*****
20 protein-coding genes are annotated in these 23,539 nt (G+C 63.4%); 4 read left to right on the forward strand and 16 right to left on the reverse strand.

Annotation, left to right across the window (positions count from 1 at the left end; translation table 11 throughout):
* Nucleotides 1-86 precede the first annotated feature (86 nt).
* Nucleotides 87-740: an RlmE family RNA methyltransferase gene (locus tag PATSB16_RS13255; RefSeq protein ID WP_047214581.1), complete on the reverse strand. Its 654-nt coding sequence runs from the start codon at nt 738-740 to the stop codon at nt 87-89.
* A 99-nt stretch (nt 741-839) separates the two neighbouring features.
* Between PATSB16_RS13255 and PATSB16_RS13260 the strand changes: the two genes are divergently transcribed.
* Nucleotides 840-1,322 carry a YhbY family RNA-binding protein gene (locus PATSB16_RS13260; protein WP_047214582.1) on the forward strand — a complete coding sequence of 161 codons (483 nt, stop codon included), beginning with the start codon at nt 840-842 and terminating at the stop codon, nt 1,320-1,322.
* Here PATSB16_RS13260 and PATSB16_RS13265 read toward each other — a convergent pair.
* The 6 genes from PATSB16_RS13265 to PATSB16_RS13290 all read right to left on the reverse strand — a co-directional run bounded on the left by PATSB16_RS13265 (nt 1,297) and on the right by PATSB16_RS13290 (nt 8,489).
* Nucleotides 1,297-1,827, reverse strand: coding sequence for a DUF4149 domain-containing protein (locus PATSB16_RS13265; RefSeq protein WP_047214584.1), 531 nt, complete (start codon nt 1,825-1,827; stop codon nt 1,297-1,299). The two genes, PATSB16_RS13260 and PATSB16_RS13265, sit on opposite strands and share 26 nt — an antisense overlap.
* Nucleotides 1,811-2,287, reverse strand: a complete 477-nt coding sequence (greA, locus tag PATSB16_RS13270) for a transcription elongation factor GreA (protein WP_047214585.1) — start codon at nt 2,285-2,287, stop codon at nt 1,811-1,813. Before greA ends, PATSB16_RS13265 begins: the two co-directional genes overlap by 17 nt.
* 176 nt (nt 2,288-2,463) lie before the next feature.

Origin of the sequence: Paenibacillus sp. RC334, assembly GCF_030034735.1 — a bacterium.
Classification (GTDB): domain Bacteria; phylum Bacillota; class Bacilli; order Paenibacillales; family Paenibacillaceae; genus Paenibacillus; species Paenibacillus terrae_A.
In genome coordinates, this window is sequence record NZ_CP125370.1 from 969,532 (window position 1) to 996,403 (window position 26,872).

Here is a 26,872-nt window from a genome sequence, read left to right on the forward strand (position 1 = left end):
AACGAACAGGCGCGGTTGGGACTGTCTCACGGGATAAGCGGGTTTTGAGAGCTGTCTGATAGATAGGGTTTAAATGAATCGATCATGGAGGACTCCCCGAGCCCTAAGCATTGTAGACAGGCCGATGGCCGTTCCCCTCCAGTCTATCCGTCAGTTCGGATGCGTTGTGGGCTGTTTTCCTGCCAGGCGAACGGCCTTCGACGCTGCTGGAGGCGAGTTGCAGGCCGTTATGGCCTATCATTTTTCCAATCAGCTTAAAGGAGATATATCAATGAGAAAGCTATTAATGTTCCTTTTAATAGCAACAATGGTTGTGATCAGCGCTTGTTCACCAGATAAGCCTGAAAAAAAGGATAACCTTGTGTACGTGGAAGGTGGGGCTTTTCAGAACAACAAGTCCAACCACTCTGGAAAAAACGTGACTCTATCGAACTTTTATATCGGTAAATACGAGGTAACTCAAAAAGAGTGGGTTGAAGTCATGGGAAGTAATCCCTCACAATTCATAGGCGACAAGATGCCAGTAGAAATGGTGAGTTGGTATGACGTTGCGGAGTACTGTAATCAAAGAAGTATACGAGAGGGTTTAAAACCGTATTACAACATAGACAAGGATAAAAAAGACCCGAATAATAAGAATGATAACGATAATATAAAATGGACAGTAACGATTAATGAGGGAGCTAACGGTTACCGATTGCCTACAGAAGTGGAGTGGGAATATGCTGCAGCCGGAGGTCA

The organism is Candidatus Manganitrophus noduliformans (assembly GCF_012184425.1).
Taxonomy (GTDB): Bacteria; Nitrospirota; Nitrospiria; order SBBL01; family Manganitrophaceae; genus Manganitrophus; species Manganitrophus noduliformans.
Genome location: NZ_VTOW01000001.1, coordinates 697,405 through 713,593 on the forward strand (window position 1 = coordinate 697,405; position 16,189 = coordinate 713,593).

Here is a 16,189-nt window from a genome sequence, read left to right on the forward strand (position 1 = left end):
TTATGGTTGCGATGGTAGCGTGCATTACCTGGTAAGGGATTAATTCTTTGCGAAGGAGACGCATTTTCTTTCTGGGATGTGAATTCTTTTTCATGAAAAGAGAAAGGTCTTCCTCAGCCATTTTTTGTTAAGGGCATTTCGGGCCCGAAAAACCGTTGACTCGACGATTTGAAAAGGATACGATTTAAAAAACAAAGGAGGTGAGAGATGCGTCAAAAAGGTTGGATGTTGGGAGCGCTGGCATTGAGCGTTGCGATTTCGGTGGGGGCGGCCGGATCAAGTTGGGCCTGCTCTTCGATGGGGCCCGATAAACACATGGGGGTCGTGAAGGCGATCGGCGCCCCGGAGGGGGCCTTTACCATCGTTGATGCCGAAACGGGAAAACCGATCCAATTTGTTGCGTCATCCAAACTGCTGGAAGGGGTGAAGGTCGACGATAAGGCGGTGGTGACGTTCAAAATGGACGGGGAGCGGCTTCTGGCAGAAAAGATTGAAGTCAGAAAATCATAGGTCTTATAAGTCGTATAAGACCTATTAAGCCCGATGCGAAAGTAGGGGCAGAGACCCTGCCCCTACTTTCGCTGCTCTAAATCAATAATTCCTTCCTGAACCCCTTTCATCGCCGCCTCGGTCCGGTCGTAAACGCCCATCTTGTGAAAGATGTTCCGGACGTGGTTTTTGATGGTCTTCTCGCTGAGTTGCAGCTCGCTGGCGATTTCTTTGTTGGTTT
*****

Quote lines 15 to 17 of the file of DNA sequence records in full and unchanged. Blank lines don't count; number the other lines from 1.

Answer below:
In genome coordinates, this window is sequence record NZ_CP125370.1 from 969,532 (window position 1) to 996,403 (window position 26,872).

Here is a 26,872-nt window from a genome sequence, read left to right on the forward strand (position 1 = left end):
AACGAACAGGCGCGGTTGGGACTGTCTCACGGGATAAGCGGGTTTTGAGAGCTGTCTGATAGATAGGGTTTAAATGAATCGATCATGGAGGACTCCCCGAGCCCTAAGCATTGTAGACAGGCCGATGGCCGTTCCCCTCCAGTCTATCCGTCAGTTCGGATGCGTTGTGGGCTGTTTTCCTGCCAGGCGAACGGCCTTCGACGCTGCTGGAGGCGAGTTGCAGGCCGTTATGGCCTATCATTTTTCCAATCAGCTTAAAGGAGATATATCAATGAGAAAGCTATTAATGTTCCTTTTAATAGCAACAATGGTTGTGATCAGCGCTTGTTCACCAGATAAGCCTGAAAAAAAGGATAACCTTGTGTACGTGGAAGGTGGGGCTTTTCAGAACAACAAGTCCAACCACTCTGGAAAAAACGTGACTCTATCGAACTTTTATATCGGTAAATACGAGGTAACTCAAAAAGAGTGGGTTGAAGTCATGGGAAGTAATCCCTCACAATTCATAGGCGACAAGATGCCAGTAGAAATGGTGAGTTGGTATGACGTTGCGGAGTACTGTAATCAAAGAAGTATACGAGAGGGTTTAAAACCGTATTACAACATAGACAAGGATAAAAAAGACCCGAATAATAAGAATGATAACGATAATATAAAATGGACAGTAACGATTAATGAGGGAGCTAACGGTTACCGATTGCCTACAGAAGTGGAGTGGGAATATGCTGCAGCCGGAGGTCA